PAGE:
In terms of timeline, there are several considerationsMulti-year Research Agenda

  • Third round of Regulatory Determinations will occur in 2013

  • A proposed EPA regulation will occur at the earliest in 2015

    • Need to understand limits of treatability and understand cost consequences

  • A final EPA regulation will not be until 2017

    • Need to be able to really understand precursors and treatment options at a high level of detail

  • Compliance will not be required until 2020

    • Need to have a cohesive package of products that allow water systems to make treatment choices and begin construction in 2018

Focus area objective
Focus Area Objective

Develop information on occurrence, precursors, formation, treatment and control, and fate of nitrosamines in distribution systems

  • Inform regulators

  • Assist utility compliance with pending regulations


  • Investigate the contribution of source water quality, treatment processes, and distribution system operations to the total pool of nitrosamine precursors

  • Develop control strategies to prevent or minimize the formation of nitrosamines from source to tap

  • Identify unintended consequences and cost of compliance

Ongoing projects
Ongoing Projects

  • Investigating Coagulant Aid Alternatives to PolyDADMAC

  • Nitrosamine Occurrence Survey

  • Controlling the Formation of Nitrosamines During Water Treatment

  • Seasonal Patterns of NDMA Precursors in Water Sources and Their Removal at Drinking Water Treatment Plants

Related waterrf research
Related WaterRF Research

  • Anion Exchange Resins as a Source of Nitrosamines and Nitrosamine Precursors

  • Development and Application of a Total Nitrosamine Assay for Disinfected Waters

Recent developments
Recent Developments

  • EPA still working on the third round of regulatory determinations

  • Formation of nitrosamines is being used as an argument against the use of chloramines

Background on cvoc rule
Background on cVOC Rule

  • March 2010 – EPA Administrator Jackson released Drinking Water Strategy

    • Regulate groups as opposed to one-at-a time

  • February 2011 – Jackson announced cVOCs would be the first group to be regulated

    • Listed 8 regulated VOCs and up to 8 unregulated

  • Fall 2013 – Proposed cVOC Rule

  • Fall 2015 – Final cVOC Rule

Carcinogenic vocs 2 11 list
Carcinogenic VOCs (2/11 list)


– Benzene

– Carbon tetrachloride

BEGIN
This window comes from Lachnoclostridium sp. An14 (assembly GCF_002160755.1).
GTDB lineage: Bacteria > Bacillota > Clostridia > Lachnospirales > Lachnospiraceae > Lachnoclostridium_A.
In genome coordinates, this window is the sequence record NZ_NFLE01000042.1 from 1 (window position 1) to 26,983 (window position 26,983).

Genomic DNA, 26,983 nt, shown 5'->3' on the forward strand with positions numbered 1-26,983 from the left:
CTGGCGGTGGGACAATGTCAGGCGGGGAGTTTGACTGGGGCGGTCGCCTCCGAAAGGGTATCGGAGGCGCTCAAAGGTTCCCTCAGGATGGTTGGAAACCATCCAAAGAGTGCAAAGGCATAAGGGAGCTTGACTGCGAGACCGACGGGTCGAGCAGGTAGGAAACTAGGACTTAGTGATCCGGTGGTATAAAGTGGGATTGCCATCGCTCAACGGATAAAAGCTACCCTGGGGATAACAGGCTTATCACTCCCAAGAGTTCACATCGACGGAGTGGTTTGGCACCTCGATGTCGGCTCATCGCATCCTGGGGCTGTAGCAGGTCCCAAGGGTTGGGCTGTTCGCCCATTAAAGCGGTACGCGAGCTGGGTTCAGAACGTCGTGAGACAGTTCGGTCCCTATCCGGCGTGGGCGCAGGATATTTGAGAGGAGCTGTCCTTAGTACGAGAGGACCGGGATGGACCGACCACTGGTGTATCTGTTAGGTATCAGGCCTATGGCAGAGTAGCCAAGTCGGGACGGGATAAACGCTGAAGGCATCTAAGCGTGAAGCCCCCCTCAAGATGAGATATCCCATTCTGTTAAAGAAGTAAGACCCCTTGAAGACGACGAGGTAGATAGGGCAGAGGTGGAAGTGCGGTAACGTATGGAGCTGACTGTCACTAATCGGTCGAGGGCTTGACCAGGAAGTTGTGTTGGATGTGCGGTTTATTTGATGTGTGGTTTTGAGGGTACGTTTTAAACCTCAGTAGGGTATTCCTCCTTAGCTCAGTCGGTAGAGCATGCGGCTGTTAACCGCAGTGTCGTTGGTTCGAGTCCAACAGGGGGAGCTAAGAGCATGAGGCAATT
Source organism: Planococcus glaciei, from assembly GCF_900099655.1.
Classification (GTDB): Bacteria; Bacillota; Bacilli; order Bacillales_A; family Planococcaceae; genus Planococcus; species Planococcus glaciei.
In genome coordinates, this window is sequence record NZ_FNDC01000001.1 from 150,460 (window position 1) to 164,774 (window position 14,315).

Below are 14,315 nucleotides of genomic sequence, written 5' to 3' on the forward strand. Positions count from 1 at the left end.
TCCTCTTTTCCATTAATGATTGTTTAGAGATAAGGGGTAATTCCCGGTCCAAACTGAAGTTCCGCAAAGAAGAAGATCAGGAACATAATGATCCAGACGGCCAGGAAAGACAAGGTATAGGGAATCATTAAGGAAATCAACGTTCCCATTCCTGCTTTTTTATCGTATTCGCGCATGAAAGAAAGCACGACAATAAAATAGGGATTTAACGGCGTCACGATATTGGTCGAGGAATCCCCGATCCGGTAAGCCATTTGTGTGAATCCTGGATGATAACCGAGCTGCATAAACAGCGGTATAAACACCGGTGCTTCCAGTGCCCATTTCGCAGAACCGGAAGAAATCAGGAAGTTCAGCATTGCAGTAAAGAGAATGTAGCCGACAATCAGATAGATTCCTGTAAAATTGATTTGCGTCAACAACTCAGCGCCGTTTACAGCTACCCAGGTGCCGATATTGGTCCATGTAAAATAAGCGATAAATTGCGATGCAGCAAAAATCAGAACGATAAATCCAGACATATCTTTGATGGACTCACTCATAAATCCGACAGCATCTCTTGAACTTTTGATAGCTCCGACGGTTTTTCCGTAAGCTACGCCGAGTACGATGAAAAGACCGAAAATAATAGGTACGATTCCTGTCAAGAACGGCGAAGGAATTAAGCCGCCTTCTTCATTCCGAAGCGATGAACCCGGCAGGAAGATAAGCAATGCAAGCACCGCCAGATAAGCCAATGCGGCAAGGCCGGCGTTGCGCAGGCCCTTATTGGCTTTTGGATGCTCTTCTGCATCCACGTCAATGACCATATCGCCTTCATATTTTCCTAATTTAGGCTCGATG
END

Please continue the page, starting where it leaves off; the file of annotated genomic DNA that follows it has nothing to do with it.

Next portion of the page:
– 1,2-dichloroethane

– 1,2-dichloropropane

– Dichloromethane

– Trichloroethylene (TCE)

– Tetrachloroethylene (PCE)

– Vinyl chloride

Unregulated (CCL3)

– Aniline

– Benzyl chloride

– 1,3-butadiene

– 1,2,3-trichloropropane (TCP)

– 1,1-dichloroethane

– Nitrobenzene

– Methyl-oxirane

– Propylene glycol

– Urethane

Main issues
Main Issues

Analytical Methods

  • How many methods might work for the proposed cVOC Rule?

  • Which method works for which VOC?

  • More than one method?

  • How low could these methods go from a practical perspective?


  • How many treatment technologies might work for the proposed cVOC Rule?

  • Which treatment works for which VOC?

  • More than one treatment?

  • Treatment in series?

  • How low could these treatment technologies go from a practical perspective?

  • What are the costs (capital and O&M)?

Focus area objectives
Focus Area Objectives

Develop a comprehensive research agenda to

  • Assess effectiveness of analytical methods

  • Address occurrence and co-occurrence of VOCs

  • Evaluate treatment for removing VOCs and reliability of technologies

  • Develop cost information for VOC treatment.

Related research
Related Research

  • Removal of VOCs from Drinking Water via Low-Profile Aeration Technologies

  • GAC-Rapid Small Scale Column Test (RSSCT) at Low Concentrations of VOCs

  • Predicting the Impact of Competing Contaminants on GAC Breakthrough at Low Levels VOCs

  • Development of New Innovative Technologies for cVOC Removal


  • Several water regulations are planned

  • Compliance will require:

    • Increased capital expenditures

    • Increased operational costs

  • Utility costs will increase, while water use is declining

Naruc conference washington dc february 2013


Rob Renner

Executive Director